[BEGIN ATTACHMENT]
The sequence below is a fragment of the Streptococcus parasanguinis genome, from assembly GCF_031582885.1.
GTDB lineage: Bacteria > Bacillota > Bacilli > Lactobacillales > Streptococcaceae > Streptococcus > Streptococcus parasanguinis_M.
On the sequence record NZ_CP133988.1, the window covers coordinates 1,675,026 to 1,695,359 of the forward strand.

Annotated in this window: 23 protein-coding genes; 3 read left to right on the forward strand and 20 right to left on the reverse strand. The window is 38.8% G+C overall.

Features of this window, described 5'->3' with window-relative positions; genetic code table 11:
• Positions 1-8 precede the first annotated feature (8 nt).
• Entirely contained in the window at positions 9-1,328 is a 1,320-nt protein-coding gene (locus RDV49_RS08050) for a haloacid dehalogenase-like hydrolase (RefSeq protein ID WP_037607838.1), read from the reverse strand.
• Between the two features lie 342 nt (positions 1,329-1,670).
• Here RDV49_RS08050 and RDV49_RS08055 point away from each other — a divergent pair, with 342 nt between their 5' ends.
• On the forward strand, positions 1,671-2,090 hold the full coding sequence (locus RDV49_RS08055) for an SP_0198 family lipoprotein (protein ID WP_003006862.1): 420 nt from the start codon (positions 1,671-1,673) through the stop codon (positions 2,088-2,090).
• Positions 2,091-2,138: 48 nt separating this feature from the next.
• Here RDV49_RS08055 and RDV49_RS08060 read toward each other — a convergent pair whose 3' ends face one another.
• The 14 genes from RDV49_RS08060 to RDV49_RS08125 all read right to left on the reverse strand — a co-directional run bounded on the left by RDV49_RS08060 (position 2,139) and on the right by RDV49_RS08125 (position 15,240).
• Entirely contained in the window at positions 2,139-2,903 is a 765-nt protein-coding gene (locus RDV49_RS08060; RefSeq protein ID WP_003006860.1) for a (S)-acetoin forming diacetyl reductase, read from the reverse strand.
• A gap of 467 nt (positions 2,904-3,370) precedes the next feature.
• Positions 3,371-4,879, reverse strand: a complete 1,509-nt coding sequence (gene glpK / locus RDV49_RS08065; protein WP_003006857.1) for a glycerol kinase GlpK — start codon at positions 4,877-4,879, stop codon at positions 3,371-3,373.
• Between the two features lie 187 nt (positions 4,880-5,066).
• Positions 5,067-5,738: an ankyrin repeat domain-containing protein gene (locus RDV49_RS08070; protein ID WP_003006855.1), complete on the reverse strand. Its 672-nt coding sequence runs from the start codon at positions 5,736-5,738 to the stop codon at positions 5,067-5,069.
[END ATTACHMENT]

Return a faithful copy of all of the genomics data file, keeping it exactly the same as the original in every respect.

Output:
The sequence below is a fragment of the Streptococcus parasanguinis genome, from assembly GCF_031582885.1.
GTDB lineage: Bacteria > Bacillota > Bacilli > Lactobacillales > Streptococcaceae > Streptococcus > Streptococcus parasanguinis_M.
On the sequence record NZ_CP133988.1, the window covers coordinates 1,675,026 to 1,695,359 of the forward strand.

Annotated in this window: 23 protein-coding genes; 3 read left to right on the forward strand and 20 right to left on the reverse strand. The window is 38.8% G+C overall.

Features of this window, described 5'->3' with window-relative positions; genetic code table 11:
• Positions 1-8 precede the first annotated feature (8 nt).
• Entirely contained in the window at positions 9-1,328 is a 1,320-nt protein-coding gene (locus RDV49_RS08050) for a haloacid dehalogenase-like hydrolase (RefSeq protein ID WP_037607838.1), read from the reverse strand.
• Between the two features lie 342 nt (positions 1,329-1,670).
• Here RDV49_RS08050 and RDV49_RS08055 point away from each other — a divergent pair, with 342 nt between their 5' ends.
• On the forward strand, positions 1,671-2,090 hold the full coding sequence (locus RDV49_RS08055) for an SP_0198 family lipoprotein (protein ID WP_003006862.1): 420 nt from the start codon (positions 1,671-1,673) through the stop codon (positions 2,088-2,090).
• Positions 2,091-2,138: 48 nt separating this feature from the next.
• Here RDV49_RS08055 and RDV49_RS08060 read toward each other — a convergent pair whose 3' ends face one another.
• The 14 genes from RDV49_RS08060 to RDV49_RS08125 all read right to left on the reverse strand — a co-directional run bounded on the left by RDV49_RS08060 (position 2,139) and on the right by RDV49_RS08125 (position 15,240).
• Entirely contained in the window at positions 2,139-2,903 is a 765-nt protein-coding gene (locus RDV49_RS08060; RefSeq protein ID WP_003006860.1) for a (S)-acetoin forming diacetyl reductase, read from the reverse strand.
• A gap of 467 nt (positions 2,904-3,370) precedes the next feature.
• Positions 3,371-4,879, reverse strand: a complete 1,509-nt coding sequence (gene glpK / locus RDV49_RS08065; protein WP_003006857.1) for a glycerol kinase GlpK — start codon at positions 4,877-4,879, stop codon at positions 3,371-3,373.
• Between the two features lie 187 nt (positions 4,880-5,066).
• Positions 5,067-5,738: an ankyrin repeat domain-containing protein gene (locus RDV49_RS08070; protein ID WP_003006855.1), complete on the reverse strand. Its 672-nt coding sequence runs from the start codon at positions 5,736-5,738 to the stop codon at positions 5,067-5,069.